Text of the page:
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The Open High School of Utah: Openness, Disaggregation, and the Future of Schools
ARTICLE

TLRPTIL Volume 53, Number 4, ISSN 8756-3894

Abstract

While the charter movement has a rich history in Utah, virtual charters are a recent development. In 2007, a founding board consisting of faculty, staff, and graduate students in Utah State University's Center for Open and Sustainable Learning prepared and submitted an application to create the state's second virtual charter, called the Open High School of Utah (OHSU). OHSU opens its virtual doors to ninth graders in the fall of 2009. While students are not yet through the virtual doors, OHSU still provides a glimpse at the ways in which openness, disaggregation, and the Internet will shape the future of schooling. In addition to a firm belief that an environment of choice creates opportunities for students to find the school and program of study that fits them best, the Open High School of Utah is dedicated to increasing access to high quality educational opportunity to everyone around the world. The core philosophy of the OHSU is that education is a universal human right and should be available to everyone. This philosophical position is complemented by the school's mantra of "focus on student learning and outsource everything else." These beliefs have significantly influenced the structure of the OHSU and its services into three areas: (1) innovations in curriculum; (2) innovations in organization; and (3) innovations in technology. Virtual charters or cyber-charters, such as the OHSU, will have a huge role to play in the future of schools. The many virtues of virtual schools are well known, as are the many problems with online learning. But these problems can be overcome, and prudence and good stewardship demand that everyone attends to the potential of virtual schools to increase efficiencies and improve learning outcomes.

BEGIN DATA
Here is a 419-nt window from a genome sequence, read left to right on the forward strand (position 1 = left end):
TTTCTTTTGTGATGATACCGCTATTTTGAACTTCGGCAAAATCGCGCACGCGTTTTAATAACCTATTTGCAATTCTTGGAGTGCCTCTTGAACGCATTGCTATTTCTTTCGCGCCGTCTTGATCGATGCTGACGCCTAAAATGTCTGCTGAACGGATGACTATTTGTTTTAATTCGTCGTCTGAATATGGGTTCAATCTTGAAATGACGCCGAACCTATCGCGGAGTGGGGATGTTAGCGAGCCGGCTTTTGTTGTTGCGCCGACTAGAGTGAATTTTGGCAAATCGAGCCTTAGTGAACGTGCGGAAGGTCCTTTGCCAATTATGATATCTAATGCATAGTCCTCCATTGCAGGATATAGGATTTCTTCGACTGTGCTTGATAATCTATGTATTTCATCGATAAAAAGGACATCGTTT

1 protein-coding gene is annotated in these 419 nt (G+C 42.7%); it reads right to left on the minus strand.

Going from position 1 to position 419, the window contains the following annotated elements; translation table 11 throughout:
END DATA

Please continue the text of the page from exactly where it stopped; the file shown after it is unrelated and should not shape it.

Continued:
Citation

Wiley, D. (2009). The Open High School of Utah: Openness, Disaggregation, and the Future of Schools. TechTrends: Linking Research and Practice to Improve Learning, 53(4), 37-40. Retrieved August 22, 2019 from .

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